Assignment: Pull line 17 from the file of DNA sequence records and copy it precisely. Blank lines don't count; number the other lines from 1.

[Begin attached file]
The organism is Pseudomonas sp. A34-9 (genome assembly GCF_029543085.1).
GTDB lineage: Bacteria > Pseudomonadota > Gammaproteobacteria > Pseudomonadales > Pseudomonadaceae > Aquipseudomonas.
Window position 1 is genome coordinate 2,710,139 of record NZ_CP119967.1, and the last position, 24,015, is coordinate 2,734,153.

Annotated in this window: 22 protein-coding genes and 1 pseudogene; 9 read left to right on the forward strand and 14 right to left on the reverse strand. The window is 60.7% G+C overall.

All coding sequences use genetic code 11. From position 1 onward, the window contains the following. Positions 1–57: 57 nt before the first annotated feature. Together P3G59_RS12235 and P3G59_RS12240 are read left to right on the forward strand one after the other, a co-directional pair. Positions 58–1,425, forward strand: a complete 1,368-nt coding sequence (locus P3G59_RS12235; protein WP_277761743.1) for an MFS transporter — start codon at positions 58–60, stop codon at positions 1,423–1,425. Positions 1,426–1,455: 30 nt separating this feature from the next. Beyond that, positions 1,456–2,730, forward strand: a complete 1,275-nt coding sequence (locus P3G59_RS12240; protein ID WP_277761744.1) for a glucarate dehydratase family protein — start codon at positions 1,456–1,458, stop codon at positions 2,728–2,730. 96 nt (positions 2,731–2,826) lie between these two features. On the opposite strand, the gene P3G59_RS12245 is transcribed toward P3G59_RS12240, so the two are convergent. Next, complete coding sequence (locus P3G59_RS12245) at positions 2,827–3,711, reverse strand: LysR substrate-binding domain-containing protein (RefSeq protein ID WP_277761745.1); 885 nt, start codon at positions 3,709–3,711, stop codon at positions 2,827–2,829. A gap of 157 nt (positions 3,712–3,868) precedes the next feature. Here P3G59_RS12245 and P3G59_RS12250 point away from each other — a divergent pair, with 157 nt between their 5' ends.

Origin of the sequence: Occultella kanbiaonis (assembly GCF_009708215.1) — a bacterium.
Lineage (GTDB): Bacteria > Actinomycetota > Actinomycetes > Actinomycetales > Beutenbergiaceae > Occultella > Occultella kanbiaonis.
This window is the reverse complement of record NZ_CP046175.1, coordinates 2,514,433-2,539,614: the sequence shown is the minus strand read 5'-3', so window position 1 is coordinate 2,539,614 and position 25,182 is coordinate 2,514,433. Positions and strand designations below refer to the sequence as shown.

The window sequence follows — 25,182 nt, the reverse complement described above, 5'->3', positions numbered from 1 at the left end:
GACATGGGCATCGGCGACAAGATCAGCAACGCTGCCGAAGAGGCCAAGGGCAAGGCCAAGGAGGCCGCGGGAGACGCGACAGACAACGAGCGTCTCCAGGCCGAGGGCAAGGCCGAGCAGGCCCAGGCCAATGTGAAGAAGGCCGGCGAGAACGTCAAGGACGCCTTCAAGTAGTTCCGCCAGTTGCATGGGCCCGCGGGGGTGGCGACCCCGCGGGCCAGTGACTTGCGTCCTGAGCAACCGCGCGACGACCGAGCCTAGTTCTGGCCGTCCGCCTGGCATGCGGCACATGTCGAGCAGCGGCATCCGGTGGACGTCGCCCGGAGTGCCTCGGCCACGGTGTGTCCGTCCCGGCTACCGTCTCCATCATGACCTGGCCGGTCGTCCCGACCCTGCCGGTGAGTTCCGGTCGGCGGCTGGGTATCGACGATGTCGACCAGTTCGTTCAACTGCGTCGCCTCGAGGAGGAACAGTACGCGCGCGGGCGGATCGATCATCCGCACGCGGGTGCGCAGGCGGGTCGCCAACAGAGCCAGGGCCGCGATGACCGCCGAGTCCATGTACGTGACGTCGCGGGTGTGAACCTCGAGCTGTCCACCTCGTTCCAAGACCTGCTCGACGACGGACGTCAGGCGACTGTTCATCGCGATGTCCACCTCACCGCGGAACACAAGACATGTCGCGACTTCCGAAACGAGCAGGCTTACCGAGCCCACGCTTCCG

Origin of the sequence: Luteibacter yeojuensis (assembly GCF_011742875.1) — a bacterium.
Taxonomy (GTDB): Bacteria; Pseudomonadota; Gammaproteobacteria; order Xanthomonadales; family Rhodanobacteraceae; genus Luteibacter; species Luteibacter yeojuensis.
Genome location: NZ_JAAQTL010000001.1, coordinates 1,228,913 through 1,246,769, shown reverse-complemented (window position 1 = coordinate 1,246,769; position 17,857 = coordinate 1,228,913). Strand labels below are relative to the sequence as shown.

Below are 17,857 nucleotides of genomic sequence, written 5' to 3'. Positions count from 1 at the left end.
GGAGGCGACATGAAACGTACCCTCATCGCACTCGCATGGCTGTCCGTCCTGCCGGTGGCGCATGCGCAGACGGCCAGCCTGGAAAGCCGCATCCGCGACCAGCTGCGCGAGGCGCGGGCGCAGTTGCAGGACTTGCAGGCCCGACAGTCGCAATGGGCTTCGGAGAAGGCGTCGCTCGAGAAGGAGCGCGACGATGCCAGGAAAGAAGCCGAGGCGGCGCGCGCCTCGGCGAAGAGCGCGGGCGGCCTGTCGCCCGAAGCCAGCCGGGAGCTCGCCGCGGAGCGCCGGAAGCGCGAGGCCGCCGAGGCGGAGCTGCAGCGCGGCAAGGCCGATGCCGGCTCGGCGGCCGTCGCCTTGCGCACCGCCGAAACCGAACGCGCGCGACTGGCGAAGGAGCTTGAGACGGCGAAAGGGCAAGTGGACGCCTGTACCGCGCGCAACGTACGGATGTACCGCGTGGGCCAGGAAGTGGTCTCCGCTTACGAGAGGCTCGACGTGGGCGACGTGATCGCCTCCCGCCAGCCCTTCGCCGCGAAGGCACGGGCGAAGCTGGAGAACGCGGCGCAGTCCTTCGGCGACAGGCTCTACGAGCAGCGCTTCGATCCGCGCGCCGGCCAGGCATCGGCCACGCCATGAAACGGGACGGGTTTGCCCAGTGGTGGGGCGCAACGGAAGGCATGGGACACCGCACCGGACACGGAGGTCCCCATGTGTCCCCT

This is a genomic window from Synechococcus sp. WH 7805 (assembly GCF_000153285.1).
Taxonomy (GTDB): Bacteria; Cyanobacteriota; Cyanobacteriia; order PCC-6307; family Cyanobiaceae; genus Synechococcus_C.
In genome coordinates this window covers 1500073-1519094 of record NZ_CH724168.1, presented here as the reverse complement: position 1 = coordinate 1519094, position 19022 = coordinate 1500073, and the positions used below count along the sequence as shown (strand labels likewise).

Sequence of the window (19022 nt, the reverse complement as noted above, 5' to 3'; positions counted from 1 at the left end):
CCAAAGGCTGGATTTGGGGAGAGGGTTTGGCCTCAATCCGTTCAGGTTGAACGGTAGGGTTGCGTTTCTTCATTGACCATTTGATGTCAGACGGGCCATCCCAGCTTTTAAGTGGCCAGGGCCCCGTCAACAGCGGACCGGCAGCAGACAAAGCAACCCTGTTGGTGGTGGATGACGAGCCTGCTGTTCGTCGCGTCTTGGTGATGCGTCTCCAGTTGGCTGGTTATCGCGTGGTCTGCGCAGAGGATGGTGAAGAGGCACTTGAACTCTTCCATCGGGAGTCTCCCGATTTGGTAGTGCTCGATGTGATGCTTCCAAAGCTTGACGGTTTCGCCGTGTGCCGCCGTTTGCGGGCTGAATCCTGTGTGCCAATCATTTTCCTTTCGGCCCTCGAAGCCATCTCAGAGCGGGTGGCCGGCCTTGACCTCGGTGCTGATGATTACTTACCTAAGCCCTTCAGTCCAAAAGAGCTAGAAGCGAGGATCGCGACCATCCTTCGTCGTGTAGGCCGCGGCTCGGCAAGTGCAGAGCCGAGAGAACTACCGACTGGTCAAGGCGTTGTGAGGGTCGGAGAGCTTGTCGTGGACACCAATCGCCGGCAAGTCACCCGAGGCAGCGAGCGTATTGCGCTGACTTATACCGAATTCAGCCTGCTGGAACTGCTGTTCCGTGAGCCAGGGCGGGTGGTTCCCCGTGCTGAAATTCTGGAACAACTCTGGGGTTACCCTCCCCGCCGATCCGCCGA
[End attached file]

Taxonomy (GTDB): Bacteria; Cyanobacteriota; Cyanobacteriia; order PCC-6307; family Cyanobiaceae; genus Synechococcus_C.